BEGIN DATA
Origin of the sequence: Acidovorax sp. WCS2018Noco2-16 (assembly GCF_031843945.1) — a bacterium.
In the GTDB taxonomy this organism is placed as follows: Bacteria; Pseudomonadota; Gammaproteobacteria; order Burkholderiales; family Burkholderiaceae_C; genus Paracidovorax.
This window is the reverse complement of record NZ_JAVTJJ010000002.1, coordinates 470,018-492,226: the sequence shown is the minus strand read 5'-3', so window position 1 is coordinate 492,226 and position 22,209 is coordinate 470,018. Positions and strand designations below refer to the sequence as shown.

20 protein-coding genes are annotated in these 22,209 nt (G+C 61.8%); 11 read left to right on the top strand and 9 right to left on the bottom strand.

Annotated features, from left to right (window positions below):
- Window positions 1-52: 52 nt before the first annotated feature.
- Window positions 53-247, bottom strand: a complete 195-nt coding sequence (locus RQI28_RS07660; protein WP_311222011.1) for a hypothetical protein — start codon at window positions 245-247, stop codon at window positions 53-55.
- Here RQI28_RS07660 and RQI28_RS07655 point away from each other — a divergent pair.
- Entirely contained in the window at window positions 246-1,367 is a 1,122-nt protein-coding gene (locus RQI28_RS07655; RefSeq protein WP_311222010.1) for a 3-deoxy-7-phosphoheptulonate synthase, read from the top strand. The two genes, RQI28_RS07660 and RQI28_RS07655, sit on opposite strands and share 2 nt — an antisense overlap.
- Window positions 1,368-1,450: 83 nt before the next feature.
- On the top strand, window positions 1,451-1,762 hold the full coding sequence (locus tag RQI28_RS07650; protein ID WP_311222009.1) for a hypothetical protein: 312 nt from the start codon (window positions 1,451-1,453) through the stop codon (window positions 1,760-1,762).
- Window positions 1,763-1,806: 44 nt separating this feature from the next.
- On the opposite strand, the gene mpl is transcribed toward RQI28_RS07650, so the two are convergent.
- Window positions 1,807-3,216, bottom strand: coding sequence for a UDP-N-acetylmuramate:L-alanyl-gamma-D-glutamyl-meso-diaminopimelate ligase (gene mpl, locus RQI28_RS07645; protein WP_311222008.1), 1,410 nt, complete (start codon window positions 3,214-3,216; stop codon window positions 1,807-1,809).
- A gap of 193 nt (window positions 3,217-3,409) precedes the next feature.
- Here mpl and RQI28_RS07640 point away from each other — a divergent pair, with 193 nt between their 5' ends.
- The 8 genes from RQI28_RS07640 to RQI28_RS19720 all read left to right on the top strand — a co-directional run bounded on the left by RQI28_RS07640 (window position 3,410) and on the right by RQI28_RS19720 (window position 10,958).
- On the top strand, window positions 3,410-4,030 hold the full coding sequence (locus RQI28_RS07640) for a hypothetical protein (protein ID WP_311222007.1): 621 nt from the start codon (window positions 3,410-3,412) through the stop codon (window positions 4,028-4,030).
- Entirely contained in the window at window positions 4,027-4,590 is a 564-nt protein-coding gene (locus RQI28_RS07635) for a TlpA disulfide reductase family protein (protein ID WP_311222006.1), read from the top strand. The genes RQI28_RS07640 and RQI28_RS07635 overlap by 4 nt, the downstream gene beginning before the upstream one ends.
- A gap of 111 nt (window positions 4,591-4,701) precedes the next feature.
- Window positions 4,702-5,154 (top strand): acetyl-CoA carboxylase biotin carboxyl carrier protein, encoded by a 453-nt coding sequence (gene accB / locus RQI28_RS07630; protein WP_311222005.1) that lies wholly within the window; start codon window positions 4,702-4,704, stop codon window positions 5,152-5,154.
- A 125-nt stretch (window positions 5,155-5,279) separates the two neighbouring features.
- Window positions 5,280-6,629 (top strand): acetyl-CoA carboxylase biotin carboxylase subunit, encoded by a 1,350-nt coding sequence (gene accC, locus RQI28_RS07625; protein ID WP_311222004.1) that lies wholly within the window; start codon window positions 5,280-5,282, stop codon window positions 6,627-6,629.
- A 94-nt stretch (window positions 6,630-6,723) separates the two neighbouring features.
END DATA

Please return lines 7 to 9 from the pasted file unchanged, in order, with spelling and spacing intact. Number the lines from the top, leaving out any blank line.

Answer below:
- Window positions 53-247, bottom strand: a complete 195-nt coding sequence (locus RQI28_RS07660; protein WP_311222011.1) for a hypothetical protein — start codon at window positions 245-247, stop codon at window positions 53-55.
- Here RQI28_RS07660 and RQI28_RS07655 point away from each other — a divergent pair.
- Entirely contained in the window at window positions 246-1,367 is a 1,122-nt protein-coding gene (locus RQI28_RS07655; RefSeq protein WP_311222010.1) for a 3-deoxy-7-phosphoheptulonate synthase, read from the top strand. The two genes, RQI28_RS07660 and RQI28_RS07655, sit on opposite strands and share 2 nt — an antisense overlap.